News | November 16, 2017

Riverkeeper to sue utility, others to get coal tar out of South Carolina’s Congaree

Congaree Riverkeeper is taking the required first steps to sue over a utility’s broken promise to excavate acres of toxic coal tar coating the bottom of the historic waterway running through Columbia, S.C.

Represented by SELC, the riverkeeper this week filed notices of intent to sue South Carolina Electric and Gas, the U.S. Army Corps of Engineers, and the Environmental Protection Agency.

Coal Tar Coating the Congaree

The current cleanup proposal would only address a fraction of the coal tar pollution in the Congaree River.

SCE&G is responsible for the coal tar in the river and has backtracked on a pledge to clean it up. The Corps has agreed with SCE&G’s plan to lay a permeable sheet of fabric over the tar and contaminated sediments, and weigh down the fabric with concrete blocks. The fabric would cover only about one-third of the tar in the river.

The coal tar is spread across the river bottom for at least 10 acres near the Gervais Street Bridge. This stretch of the river is popular with tubers, kayakers and others wanting to enjoy the river snaking through the capital city’s downtown. The tar drained into the river decades ago from an industrial plant, and now SCE&G is responsible for it. When the tar was discovered in 2010, SCE&G committed to excavation, saying it was “the right thing to do.”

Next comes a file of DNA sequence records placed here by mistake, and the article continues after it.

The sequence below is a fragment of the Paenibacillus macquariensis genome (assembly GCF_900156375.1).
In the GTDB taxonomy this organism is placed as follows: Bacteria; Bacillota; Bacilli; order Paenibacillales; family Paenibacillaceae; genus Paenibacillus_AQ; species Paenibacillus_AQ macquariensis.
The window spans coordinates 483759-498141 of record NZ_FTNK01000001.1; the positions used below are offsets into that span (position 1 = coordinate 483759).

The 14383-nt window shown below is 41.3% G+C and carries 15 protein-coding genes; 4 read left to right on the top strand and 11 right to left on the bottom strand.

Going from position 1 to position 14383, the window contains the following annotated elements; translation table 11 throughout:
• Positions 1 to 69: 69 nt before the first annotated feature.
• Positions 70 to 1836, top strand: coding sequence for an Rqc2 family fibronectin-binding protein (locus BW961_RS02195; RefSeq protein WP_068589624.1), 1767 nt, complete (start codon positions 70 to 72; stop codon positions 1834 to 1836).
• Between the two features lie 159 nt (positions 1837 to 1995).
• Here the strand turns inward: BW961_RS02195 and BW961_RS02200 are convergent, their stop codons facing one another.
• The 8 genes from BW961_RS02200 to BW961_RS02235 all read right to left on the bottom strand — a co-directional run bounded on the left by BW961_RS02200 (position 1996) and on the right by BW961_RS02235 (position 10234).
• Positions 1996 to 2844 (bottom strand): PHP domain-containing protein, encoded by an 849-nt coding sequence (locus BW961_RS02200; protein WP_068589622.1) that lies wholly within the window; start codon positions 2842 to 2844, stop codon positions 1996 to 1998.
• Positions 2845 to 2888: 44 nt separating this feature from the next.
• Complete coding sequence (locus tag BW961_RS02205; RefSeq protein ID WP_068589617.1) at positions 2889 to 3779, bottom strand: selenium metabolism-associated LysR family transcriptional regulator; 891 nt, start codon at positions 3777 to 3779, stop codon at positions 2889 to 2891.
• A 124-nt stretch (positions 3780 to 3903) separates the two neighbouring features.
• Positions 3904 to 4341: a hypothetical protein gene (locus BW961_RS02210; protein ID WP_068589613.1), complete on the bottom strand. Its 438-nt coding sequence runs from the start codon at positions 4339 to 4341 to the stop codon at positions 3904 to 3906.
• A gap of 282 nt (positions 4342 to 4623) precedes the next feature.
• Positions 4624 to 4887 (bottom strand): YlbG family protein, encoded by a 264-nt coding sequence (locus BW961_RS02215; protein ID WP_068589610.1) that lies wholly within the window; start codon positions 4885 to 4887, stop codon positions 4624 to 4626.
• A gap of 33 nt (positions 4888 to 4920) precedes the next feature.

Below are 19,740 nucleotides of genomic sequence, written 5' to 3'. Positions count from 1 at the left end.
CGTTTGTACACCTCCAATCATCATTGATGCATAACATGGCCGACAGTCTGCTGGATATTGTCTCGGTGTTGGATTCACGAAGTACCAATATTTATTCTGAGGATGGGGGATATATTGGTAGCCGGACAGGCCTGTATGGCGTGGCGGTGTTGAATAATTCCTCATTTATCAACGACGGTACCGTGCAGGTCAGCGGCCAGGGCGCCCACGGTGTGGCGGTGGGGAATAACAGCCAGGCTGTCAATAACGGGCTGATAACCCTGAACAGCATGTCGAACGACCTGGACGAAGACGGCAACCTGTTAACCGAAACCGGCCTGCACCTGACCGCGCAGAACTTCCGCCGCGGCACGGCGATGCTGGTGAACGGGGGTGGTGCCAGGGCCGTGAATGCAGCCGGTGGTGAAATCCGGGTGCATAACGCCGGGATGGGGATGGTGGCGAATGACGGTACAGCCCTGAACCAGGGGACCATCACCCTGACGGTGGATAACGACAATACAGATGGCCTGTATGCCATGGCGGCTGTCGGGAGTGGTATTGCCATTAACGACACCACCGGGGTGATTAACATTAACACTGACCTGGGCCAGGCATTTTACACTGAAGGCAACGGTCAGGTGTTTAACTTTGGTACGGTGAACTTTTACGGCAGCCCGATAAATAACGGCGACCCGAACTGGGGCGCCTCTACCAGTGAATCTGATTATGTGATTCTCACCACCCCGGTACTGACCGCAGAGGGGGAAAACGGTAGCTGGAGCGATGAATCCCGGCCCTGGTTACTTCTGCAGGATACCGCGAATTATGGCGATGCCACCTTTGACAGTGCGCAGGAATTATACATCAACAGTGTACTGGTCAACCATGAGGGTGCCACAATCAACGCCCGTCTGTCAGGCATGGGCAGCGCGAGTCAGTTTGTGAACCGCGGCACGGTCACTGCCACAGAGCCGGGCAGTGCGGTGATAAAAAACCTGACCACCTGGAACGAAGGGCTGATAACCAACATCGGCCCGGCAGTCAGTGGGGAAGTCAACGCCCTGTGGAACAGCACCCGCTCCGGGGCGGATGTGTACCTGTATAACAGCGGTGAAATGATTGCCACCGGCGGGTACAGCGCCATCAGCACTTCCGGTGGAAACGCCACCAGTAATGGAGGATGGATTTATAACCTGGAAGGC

“SCE&G promised a cleanup, but what they are now offering is a cover-up,” said Bill Stangler, the Congaree Riverkeeper.

Coal tar is a carcinogen. It is a skin and eye irritant that is also dangerous to aquatic life.

A civil engineer who examined SCE&G documents said that SCE&G’s analysis of potential fixes for the coal tar was done in such a way that it steered the conclusion to the less expensive plan of shrouding the tar on the river bottom with fabric. The engineer wrote, “the cost, technical, and regulatory challenges of the removal remedy do not outweigh the benefit of removal and disposal of the contamination from the river and the removal option should be the first option considered.”

“SCEG hasn’t explained why the fabric liner is the best remedy for this site. Our expert says they can and should do better,” said Catherine Wannamaker, an SELC attorney. “State regulators must hold SCE&G to its past promises of properly cleaning up this mess.”